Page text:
MANSFIELD - Let there be sunlight.
Selectmen voted this week to authorize SunEdison to build a solar facility in town, pending a minor change to a contract between SunEdison and the Mansfield Municipal Electric Department.
The facility will be on the landfill at the corner of East and Pratt streets.
Under the plan, Mansfield will lease the land to SunEdison, which will install the solar facility and sell electricity to the town at a fixed price of 5.25 cents per kilowatt hour for 20 years, Electric Department Director Gary Babin said.
The arrangement will save the town the $5 million cost of building a solar facility, and will generate revenue from leasing the land.
It also will turn the current landfill into a productive space.
Babin has said there are incentives on both state and federal levels to have private developers build solar facilities, one element of the burgeoning green energy movement.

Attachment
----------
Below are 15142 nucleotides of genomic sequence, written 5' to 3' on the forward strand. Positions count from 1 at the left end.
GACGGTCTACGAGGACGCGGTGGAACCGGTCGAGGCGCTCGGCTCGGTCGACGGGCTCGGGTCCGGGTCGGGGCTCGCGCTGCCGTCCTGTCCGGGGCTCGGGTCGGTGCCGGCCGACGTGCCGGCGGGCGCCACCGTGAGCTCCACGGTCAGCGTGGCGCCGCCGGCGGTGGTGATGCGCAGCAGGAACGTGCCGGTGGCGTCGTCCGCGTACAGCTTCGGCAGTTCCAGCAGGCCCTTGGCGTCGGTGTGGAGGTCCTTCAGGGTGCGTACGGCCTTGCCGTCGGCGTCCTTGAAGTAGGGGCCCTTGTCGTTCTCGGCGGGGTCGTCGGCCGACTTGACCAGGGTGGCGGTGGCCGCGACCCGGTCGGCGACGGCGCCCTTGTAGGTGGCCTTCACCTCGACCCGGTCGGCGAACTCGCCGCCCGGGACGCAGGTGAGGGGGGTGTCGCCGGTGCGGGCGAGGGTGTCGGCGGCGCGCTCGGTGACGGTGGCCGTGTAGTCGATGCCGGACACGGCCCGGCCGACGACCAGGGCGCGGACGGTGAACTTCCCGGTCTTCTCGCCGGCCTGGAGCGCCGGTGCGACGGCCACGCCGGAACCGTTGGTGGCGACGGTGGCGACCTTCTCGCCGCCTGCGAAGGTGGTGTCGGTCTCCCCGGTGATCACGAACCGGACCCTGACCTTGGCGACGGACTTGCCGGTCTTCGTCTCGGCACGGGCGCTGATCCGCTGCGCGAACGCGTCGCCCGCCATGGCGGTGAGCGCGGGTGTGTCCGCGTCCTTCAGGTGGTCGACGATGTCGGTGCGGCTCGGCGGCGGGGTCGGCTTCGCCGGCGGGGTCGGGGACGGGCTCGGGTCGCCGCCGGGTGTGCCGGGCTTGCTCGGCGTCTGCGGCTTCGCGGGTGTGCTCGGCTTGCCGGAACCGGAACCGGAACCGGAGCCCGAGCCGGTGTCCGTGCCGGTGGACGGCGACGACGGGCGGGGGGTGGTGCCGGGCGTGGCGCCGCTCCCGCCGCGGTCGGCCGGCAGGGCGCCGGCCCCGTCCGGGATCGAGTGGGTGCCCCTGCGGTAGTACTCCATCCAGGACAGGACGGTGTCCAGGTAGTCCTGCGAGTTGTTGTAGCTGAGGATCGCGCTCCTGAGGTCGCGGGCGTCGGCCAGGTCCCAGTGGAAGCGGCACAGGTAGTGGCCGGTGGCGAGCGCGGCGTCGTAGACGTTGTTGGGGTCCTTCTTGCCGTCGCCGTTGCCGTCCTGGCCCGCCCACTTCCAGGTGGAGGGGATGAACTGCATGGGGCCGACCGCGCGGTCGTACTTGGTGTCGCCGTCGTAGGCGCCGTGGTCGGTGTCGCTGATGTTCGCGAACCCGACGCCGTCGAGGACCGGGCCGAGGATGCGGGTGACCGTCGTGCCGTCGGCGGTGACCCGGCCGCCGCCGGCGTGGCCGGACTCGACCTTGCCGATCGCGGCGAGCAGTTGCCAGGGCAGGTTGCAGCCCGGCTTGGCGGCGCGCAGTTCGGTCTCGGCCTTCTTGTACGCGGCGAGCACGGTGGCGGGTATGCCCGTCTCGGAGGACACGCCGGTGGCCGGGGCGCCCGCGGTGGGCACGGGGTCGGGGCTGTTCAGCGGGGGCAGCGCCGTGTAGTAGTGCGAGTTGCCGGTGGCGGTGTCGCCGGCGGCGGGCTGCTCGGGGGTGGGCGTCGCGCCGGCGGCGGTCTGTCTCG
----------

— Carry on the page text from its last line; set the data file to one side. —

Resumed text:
The facility - rated at 1.5 megawatts of capacity, with an estimated annual output of 2 million kilowatt hours - would supply about 1 percent of the town's electricity.
That supply of green resources should slightly diminish the town's reliance on fossil fuel-burning plants.
Babin said it will take a little more than a year to get the facility up and running, including permitting, building and installation.
He said that if environmental permitting goes smoothly, construction should begin in about 10 months, and should take about three months to complete.
Selectmen authorized the agreement, pending a change that links the agreement to purchase power with two other agreements: the lease agreement and the interconnection agreement, which ensures that the facility complies with technical requirements necessary to interconnect with the electric department system.
Selectmen had concerns about entering into a contract to purchase power without a lease being in place.
LAUREN CARTER covers Mansfield for The Sun Chronicle. She can be reached at 508-236-0336 or firstname.lastname@example.org.